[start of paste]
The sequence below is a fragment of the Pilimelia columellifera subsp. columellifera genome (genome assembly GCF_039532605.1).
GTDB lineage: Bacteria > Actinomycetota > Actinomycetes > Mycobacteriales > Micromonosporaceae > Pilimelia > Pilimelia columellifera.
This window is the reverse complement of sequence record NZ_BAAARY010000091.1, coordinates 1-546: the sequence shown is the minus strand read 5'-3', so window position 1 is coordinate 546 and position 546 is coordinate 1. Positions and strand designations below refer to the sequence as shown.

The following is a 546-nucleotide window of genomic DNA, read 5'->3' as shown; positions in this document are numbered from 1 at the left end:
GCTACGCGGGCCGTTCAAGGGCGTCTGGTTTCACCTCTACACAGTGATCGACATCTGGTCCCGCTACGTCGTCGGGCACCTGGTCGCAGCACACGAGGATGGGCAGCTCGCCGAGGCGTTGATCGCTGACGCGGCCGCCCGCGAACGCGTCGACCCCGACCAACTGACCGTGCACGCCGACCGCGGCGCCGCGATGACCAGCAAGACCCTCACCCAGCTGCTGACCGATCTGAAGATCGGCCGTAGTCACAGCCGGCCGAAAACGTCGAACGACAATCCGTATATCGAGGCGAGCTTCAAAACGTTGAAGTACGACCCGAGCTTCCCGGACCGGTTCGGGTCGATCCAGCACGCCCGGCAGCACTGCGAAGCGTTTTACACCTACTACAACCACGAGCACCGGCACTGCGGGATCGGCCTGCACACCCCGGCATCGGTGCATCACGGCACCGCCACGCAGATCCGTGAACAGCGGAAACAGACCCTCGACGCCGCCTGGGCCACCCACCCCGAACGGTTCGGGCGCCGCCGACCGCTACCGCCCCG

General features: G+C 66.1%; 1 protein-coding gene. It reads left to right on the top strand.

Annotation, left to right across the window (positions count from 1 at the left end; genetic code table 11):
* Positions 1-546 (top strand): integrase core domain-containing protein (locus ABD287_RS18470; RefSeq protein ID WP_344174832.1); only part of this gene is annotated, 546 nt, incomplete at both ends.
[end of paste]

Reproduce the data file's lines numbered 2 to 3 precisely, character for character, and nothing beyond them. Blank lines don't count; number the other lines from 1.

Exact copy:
GTDB lineage: Bacteria > Actinomycetota > Actinomycetes > Mycobacteriales > Micromonosporaceae > Pilimelia > Pilimelia columellifera.
This window is the reverse complement of sequence record NZ_BAAARY010000091.1, coordinates 1-546: the sequence shown is the minus strand read 5'-3', so window position 1 is coordinate 546 and position 546 is coordinate 1. Positions and strand designations below refer to the sequence as shown.